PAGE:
Morsi Achieved Nothing in Diplomacy

20 September 2013 | 01:37 Code : 1921628 Interview General category
Part one of an exclusive interview with Amr Moussa, former Secretary General of the Arab League and a former Egyptian foreign minister
Morsi Achieved Nothing in Diplomacy

September 18th, 2013 - by Ali Mousavi Khalkhali

How would you describe the events of June 3rd?

This is my belief: a revolution against an ineffective government. The people got angry because not only did they not see any progress made in the affairs of the country but there were also obvious retreats in all the vital parts in Egypt. This was the cause of the revolution.

Do you mean that such a retreat gave the army permission to intervene and launch a coup against Morsi’s government?

We should not say coup d’état.  This was a revolution; returning Egypt to the main path of the revolution that happened against Hosni Mubarak on the 3rd of February. What happened in Egypt gave any Egyptian citizen the right to show his anger in any form against the ineffectiveness of the government. If you have problems with the role played by the army in this event, the fact is that it was basically the people who acted and took measures against the government. There were millions of people who poured into the streets not only in Cairo and Alexandria, but also in every small and large city and even in small regions and villages to show their protest against the government. They all demanded one thing and that was to end the presidency of the former president, Mohammad Morsi.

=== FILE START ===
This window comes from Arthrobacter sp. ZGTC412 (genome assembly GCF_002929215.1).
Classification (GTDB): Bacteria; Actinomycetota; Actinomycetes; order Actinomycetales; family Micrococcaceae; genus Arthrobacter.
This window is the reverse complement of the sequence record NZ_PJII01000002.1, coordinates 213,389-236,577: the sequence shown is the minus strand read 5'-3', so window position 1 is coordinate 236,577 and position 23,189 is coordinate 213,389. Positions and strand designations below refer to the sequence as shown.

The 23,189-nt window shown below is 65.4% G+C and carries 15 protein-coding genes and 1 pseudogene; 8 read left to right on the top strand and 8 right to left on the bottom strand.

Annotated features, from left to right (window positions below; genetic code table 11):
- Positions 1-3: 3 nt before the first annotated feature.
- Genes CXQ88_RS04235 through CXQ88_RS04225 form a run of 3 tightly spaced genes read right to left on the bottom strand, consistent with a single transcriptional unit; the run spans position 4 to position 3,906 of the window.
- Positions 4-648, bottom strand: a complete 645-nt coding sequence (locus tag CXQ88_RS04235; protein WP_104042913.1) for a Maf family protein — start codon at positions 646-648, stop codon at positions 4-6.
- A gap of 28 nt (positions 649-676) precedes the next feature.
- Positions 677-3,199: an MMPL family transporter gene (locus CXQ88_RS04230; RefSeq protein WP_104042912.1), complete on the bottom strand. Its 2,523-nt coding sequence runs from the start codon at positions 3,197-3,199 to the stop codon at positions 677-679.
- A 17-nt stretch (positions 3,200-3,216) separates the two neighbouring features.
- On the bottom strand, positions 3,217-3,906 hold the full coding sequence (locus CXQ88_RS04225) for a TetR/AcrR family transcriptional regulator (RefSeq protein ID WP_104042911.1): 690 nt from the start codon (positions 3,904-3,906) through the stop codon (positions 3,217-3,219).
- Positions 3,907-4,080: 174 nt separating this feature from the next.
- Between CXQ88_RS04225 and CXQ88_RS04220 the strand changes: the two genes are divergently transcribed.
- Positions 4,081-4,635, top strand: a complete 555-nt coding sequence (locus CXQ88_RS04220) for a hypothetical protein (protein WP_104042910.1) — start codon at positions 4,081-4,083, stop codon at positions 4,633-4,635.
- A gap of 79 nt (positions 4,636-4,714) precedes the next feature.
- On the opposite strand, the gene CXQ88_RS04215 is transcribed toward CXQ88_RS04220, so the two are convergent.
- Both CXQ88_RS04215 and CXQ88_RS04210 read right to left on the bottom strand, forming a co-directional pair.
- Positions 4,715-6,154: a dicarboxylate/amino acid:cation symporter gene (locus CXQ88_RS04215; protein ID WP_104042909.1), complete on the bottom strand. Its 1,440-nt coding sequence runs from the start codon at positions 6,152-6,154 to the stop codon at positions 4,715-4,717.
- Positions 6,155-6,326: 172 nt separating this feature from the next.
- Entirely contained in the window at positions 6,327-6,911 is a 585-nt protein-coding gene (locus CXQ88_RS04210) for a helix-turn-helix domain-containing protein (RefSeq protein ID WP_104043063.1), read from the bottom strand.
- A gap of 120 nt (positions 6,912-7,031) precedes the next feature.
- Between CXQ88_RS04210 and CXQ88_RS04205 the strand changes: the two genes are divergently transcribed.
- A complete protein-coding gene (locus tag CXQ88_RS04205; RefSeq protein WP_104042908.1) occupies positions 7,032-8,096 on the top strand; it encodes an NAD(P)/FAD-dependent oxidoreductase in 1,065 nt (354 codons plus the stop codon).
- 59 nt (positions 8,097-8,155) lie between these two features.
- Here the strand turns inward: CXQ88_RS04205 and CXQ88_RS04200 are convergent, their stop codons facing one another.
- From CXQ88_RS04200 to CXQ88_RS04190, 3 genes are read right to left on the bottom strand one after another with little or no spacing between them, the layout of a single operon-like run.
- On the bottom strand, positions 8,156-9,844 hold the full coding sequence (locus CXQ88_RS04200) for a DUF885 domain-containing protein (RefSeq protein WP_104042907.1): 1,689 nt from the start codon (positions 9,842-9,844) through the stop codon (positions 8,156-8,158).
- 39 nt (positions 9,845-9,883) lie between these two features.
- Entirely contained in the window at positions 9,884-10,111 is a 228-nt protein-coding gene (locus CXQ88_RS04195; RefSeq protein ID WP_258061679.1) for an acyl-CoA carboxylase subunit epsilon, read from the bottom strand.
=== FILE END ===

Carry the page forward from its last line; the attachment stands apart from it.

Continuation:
But in the end it was the army that entered the scene and arrested and imprisoned him.

People did not want a civil war. They had clearly shown that. Mohammad Morsi himself had explicitly mentioned the use of violence. He covertly threatened the people directly or indirectly. That is why the army, in my opinion, intervened and arrested him.

You mean the army intervened to prevent the violence Morsi had talked about?

Yes, the army entered the scene and intervened in order to prevent the violence which the former president had talked about whether openly, secretly or explicitly.

Therefore, it should not be claimed that the election was legal and legitimate, as the Muslim Brotherhood claim, because the army has acted and removed the elected and legal president.

No, that is not the case. The election was completely legal and legitimate. But you are talking about the legitimacy of an election where the president is supposed to act in accordance with the interests of the country. The issue is not only the election and the ballot box from which a president is elected. No, the president has certain obligations and commitments and his actions must be aimed at giving service to the people. Don’t forget that Egypt has an exceptional situation; an unprecedented situation wherein huge events have happened. The country is faced with numerous problems and any president must be active and dynamic and understand the situation well in order to act to find a solution. Priorities should not be given to insignificant affairs. Priority should not be given to the Islamic rulership while the country is overloaded with internal problems. The priorities were changed during Morsi’s presidency.